Heart disease, also known as cardiovascular disease, is a term that describes a range of conditions that affect the heart. Diseases that affect the heart’s muscle (cardiomyopathy), rhythm (arrhythmia), structure (congenital heart defect), or blood vessels (coronary artery disease) are all forms of heart disease. Symptoms of heart disease depend on the specific condition. A weak heart muscle may cause fatigue, dizziness, and swelling of the legs, ankles and feet. Symptoms of an abnormal heart rhythm may include chest pain, dizziness, shortness of breath, or a racing or slow heartbeat. Individuals who were born with an abnormality in the structure of the heart may experience swelling in the legs or abdomen, pale or blue skin color, or shortness of breath. Chest pain, shortness of breath, and pain in the legs, arms, neck, jaw, or throat may be a result of heart disease in the blood vessels.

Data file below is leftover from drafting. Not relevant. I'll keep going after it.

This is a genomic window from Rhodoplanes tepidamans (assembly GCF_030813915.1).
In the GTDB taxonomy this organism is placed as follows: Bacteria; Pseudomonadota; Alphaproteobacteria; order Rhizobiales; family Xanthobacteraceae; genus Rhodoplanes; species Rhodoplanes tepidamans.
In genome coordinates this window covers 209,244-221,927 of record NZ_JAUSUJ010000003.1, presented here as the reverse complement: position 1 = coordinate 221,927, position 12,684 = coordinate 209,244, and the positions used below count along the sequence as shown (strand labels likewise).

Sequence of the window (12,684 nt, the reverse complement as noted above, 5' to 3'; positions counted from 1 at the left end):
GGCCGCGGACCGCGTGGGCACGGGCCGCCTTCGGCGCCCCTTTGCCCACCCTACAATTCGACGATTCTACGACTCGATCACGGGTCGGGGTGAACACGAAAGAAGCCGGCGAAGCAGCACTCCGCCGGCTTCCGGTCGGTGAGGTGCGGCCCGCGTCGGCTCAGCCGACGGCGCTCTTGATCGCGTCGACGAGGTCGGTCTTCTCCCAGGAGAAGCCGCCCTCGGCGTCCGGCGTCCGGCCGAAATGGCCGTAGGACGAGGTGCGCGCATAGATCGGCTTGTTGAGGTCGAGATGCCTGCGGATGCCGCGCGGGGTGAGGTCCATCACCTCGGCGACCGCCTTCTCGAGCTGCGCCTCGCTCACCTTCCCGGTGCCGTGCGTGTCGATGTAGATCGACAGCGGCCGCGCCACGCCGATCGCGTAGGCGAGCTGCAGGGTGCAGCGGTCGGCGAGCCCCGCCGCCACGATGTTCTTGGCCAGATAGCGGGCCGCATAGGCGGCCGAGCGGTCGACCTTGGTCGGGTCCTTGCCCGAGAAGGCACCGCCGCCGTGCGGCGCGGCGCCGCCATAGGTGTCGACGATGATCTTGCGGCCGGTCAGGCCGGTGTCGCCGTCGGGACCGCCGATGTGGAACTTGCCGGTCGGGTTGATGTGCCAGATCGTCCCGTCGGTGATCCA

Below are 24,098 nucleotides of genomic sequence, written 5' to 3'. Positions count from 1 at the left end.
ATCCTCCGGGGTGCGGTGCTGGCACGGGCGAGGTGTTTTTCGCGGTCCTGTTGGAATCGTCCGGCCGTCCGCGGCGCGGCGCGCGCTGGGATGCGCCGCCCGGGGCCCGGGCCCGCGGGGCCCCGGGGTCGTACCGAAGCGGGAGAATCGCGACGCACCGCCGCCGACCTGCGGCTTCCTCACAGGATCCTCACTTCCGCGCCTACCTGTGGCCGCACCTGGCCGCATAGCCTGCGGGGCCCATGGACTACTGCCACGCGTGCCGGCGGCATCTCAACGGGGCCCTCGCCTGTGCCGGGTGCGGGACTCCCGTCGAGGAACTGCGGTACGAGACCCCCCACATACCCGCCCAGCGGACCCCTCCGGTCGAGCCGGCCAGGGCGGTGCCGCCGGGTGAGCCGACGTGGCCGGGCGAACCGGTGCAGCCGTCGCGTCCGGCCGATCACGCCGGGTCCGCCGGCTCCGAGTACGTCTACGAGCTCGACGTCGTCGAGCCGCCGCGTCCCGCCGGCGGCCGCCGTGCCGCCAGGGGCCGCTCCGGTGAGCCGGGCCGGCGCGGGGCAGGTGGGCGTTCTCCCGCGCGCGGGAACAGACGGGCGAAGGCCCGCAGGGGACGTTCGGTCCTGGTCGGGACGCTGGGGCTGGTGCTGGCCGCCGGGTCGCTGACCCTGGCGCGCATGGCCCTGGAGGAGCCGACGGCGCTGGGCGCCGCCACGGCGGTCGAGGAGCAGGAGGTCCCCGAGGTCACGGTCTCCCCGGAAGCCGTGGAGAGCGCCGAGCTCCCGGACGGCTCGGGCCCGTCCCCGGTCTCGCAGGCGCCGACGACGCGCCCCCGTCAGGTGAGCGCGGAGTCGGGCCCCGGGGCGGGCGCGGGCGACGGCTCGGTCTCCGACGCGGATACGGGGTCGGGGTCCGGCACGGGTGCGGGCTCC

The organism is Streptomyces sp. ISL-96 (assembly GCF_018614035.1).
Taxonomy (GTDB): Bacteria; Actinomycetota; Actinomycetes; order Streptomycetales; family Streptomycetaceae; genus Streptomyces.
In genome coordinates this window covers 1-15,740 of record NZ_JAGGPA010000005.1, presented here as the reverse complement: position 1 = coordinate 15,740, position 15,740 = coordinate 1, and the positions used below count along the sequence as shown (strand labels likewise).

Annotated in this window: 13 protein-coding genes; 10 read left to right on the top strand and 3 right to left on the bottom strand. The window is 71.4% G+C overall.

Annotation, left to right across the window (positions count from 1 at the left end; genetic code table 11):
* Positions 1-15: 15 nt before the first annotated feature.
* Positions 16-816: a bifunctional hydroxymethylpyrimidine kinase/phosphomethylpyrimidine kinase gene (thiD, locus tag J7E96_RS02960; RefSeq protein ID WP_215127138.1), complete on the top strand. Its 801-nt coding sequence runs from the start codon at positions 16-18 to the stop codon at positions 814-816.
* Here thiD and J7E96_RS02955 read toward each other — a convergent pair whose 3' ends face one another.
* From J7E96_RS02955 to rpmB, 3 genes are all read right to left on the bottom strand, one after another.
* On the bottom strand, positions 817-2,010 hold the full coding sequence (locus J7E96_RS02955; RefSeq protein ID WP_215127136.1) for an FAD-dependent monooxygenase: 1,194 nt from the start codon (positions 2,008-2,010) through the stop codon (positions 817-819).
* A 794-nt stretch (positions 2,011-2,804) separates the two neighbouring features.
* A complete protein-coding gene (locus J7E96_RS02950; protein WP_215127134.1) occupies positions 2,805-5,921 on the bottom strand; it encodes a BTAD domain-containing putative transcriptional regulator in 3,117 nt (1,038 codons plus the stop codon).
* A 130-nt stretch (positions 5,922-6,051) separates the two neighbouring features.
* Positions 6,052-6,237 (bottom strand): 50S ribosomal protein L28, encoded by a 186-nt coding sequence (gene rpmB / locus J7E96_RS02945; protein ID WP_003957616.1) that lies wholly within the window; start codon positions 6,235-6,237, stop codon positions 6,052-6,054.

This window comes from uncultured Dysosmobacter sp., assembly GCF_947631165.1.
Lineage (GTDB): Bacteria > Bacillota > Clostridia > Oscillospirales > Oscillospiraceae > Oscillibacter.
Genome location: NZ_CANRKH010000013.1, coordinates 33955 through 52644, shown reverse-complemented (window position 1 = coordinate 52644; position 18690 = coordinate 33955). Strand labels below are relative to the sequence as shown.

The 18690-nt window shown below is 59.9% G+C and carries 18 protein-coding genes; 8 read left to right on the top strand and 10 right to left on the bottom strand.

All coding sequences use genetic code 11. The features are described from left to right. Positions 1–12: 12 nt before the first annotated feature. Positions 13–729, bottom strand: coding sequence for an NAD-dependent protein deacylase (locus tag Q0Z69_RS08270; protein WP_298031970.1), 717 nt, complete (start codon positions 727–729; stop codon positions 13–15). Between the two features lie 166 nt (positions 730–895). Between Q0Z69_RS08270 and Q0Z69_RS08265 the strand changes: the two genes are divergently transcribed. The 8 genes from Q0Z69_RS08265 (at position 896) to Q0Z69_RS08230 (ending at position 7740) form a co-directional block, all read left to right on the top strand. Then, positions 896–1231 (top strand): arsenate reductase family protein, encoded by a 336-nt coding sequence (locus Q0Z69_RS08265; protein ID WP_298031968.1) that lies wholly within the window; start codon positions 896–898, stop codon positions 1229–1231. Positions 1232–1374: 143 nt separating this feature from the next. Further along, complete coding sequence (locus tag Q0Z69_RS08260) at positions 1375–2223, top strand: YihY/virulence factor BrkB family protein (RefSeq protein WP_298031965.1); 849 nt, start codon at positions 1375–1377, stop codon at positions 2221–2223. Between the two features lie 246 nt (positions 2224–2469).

There are many causes of heart disease, depending on the specific form. There are also a few factors that can increase the risk for heart problems. These factors include older age, poor diet, high blood pressure, smoking, a family history of heart disease, stress, obesity, diabetes, high cholesterol levels, and poor hygiene. Doctors use a combination of tests and exams to diagnose heart disease. These tests may include a medical history, a family history, a physical exam, blood tests, an assessment of heart rhythm using electrical signals (electrocardiogram or ECG), and an ultrasound image of your heart (echocardiogram). Lifestyle changes, such as exercising more, eating a healthy diet, or quitting smoking may decrease the risk for heart disease. Some forms of heart disease require treatment with medication, surgery or other medical procedures. Emergency medical attention is recommended for symptoms of chest pain, fatigue or fainting in association with heart disease. Talk with your doctor to decide which treatment option is best for you.